Sytovo is a sparsely populated, essentially seasonal, and relatively isolated mountain village located in the Natura 2000 zone in the Rhodopes Mountains. The village has existed since the Thracian era and several archaeological sites are close by. It is an ensemble architectural monument of traditional Rhodope house buildings with "dry stonework" and roofs covered with stone slabs.
In 2019, the local community set up a civic association and reestablish the “chitalishte”, a traditional Bulgarian community culture centre providing opportunities for socialization, education, and local self-government. The efforts of these two civil society organisations, mainly on the bonding and self-organising of the community, improve the village connectivity (transport and digital ones) basis on asphalting of the road connecting the village with the nearest town and delivery of broadband internet connection to it. This leads to a halt of its depopulation - the registered villagers have increased from 11 to 61 in the last ten years (in the summer, the temporary inhabitants of the village are about 500 people).
The lack of local industry and improved digital connectivity, which allows teleworking and distance education, have made the place appealing to young families who want to raise their children in a healthy ecological environment, providing access to the mountain air, water, and food.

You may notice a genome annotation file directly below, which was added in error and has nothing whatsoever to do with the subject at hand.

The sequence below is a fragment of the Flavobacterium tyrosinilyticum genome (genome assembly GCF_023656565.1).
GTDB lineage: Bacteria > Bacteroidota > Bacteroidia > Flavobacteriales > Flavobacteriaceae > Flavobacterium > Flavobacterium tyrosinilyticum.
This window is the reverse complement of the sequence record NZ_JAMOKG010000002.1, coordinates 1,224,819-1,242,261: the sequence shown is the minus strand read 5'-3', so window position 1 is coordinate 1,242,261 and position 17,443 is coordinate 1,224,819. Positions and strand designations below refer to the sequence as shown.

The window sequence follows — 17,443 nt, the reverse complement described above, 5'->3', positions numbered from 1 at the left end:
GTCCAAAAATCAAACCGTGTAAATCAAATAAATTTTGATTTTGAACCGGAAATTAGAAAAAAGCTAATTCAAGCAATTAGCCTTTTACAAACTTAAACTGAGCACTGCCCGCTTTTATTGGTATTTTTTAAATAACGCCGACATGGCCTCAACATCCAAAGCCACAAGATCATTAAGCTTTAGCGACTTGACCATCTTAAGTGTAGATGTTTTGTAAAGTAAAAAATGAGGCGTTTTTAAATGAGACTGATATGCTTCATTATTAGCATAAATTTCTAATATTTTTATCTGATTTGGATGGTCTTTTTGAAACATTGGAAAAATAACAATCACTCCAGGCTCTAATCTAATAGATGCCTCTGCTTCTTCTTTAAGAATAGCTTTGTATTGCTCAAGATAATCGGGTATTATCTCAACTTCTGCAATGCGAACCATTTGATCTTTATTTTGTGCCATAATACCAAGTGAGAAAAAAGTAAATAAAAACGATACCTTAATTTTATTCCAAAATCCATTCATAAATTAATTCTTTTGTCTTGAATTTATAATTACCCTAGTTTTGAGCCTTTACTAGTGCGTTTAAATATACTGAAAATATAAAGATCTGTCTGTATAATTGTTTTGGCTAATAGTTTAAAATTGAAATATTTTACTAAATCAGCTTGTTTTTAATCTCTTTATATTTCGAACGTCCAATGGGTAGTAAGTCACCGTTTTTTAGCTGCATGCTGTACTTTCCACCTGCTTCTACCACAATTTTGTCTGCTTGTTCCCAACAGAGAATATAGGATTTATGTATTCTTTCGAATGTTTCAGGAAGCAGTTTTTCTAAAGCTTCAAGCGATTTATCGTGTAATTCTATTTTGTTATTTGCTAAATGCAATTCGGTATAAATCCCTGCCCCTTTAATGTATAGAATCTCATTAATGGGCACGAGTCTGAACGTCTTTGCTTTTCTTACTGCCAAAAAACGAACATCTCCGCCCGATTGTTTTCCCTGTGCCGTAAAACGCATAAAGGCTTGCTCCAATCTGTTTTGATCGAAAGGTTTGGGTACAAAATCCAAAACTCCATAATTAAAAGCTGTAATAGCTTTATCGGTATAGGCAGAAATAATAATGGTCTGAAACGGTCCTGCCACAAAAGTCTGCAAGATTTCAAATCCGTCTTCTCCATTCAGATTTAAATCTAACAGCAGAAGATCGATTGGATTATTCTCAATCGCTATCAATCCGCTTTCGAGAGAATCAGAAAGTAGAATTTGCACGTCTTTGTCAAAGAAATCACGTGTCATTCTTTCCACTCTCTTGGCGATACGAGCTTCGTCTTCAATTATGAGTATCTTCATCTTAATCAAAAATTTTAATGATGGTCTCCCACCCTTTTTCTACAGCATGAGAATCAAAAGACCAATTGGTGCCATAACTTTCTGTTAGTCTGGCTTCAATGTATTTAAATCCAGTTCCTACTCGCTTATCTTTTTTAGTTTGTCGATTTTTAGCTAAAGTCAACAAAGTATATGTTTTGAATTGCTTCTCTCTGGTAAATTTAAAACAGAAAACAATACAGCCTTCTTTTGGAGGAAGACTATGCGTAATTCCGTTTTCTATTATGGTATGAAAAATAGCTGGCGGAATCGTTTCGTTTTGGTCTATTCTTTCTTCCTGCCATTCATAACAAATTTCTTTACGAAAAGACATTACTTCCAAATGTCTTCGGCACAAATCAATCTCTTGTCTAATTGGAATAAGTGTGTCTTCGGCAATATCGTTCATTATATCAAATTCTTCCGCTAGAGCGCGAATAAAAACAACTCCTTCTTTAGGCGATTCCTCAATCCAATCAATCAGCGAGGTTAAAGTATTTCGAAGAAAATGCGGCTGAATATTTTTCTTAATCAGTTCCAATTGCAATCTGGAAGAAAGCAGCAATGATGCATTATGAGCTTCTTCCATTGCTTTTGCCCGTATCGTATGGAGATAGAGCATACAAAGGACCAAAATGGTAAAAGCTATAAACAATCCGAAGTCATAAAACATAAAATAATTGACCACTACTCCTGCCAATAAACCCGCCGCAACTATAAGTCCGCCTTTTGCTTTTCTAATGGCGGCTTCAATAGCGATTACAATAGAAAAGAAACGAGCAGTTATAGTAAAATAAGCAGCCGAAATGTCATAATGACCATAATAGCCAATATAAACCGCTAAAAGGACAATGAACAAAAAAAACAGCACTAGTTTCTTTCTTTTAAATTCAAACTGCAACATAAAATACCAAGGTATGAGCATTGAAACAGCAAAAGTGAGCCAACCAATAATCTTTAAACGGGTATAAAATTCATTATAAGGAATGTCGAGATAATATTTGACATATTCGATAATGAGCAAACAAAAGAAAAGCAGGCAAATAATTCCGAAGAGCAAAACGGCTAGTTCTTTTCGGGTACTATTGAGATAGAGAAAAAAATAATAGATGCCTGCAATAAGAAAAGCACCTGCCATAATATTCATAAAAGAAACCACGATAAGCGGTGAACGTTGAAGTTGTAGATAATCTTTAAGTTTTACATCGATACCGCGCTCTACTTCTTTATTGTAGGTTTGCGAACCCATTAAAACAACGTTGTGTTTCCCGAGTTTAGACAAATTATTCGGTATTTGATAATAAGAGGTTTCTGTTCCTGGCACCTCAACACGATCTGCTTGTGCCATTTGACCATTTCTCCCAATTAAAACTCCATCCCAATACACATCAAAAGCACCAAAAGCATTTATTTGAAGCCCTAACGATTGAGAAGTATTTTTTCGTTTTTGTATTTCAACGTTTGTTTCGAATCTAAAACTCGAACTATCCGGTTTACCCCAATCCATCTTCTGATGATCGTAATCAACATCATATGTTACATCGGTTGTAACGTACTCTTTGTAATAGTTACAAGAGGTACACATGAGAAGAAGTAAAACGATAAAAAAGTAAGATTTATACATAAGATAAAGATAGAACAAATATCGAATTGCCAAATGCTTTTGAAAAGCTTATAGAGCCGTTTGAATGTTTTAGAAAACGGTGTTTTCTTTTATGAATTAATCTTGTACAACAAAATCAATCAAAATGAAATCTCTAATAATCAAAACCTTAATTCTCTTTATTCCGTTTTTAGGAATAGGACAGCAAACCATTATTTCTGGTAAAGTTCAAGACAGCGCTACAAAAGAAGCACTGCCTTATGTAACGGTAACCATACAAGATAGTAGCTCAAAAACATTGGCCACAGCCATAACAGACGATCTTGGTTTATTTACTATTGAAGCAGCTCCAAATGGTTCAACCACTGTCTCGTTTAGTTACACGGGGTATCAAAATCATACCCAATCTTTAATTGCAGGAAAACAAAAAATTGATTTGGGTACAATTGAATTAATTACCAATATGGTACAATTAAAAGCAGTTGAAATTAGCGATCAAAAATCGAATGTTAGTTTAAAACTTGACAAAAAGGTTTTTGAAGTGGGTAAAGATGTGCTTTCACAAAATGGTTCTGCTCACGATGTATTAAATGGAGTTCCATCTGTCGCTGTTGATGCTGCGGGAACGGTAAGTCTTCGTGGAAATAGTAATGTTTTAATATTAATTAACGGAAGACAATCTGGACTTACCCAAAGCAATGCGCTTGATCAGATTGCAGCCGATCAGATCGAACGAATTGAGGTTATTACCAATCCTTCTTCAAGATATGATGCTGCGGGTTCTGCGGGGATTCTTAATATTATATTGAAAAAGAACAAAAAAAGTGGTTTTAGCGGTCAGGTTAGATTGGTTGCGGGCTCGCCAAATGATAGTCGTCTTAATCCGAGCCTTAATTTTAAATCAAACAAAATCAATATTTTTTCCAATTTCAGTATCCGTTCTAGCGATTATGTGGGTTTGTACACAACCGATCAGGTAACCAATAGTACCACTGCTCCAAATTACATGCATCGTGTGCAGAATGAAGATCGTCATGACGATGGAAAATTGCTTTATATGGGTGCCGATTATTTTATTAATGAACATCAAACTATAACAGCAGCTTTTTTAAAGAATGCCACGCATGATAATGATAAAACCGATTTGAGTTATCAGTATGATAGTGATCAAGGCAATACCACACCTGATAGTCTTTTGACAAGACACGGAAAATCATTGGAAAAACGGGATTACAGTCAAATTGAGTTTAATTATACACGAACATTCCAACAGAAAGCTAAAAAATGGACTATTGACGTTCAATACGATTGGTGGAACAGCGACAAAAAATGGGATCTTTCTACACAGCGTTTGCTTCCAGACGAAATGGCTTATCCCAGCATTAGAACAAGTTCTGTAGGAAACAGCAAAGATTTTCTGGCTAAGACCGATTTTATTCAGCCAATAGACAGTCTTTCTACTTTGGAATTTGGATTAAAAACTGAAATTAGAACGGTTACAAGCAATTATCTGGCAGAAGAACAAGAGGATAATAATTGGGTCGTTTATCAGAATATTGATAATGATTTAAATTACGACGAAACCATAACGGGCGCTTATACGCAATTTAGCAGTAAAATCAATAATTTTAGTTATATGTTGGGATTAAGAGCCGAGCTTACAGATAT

The village has a concept for its development with a vision of preserving its appearance as an architectural reserve and turning it into a place for crafts, local traditional food productions and a creative hub for gathering artists and researchers. The primary approach is the revitalisation of the village and improving its living environment by attracting a population of active age, which fosters economic activities related to tourist and education services and food production all year round.
Degree of urbanization
population of 61
Providing access to e-services
The local community has been implementing an initiative for providing access to e-services (e-consultations with a physician, lawyer, building surveyor, etc.) for the village inhabitants in a computer cabinet. The equipment, e-platform, and subscription to the e-education program "I learn" are donated by a Bulgarian NGO.
To restore the village connectivity, the local community set up a village intranet during the COVID lockdown to overcome electricity issues that led to the internet shutdown. The intranet operates based on local amplifiers and software, which increase the intranet speed from every point to the next.
Chitalishte (Cultural Community Center) Rodopski napredak, firstname.lastname@example.org
Chairwoman of the Board Cherkezov Neli, email@example.com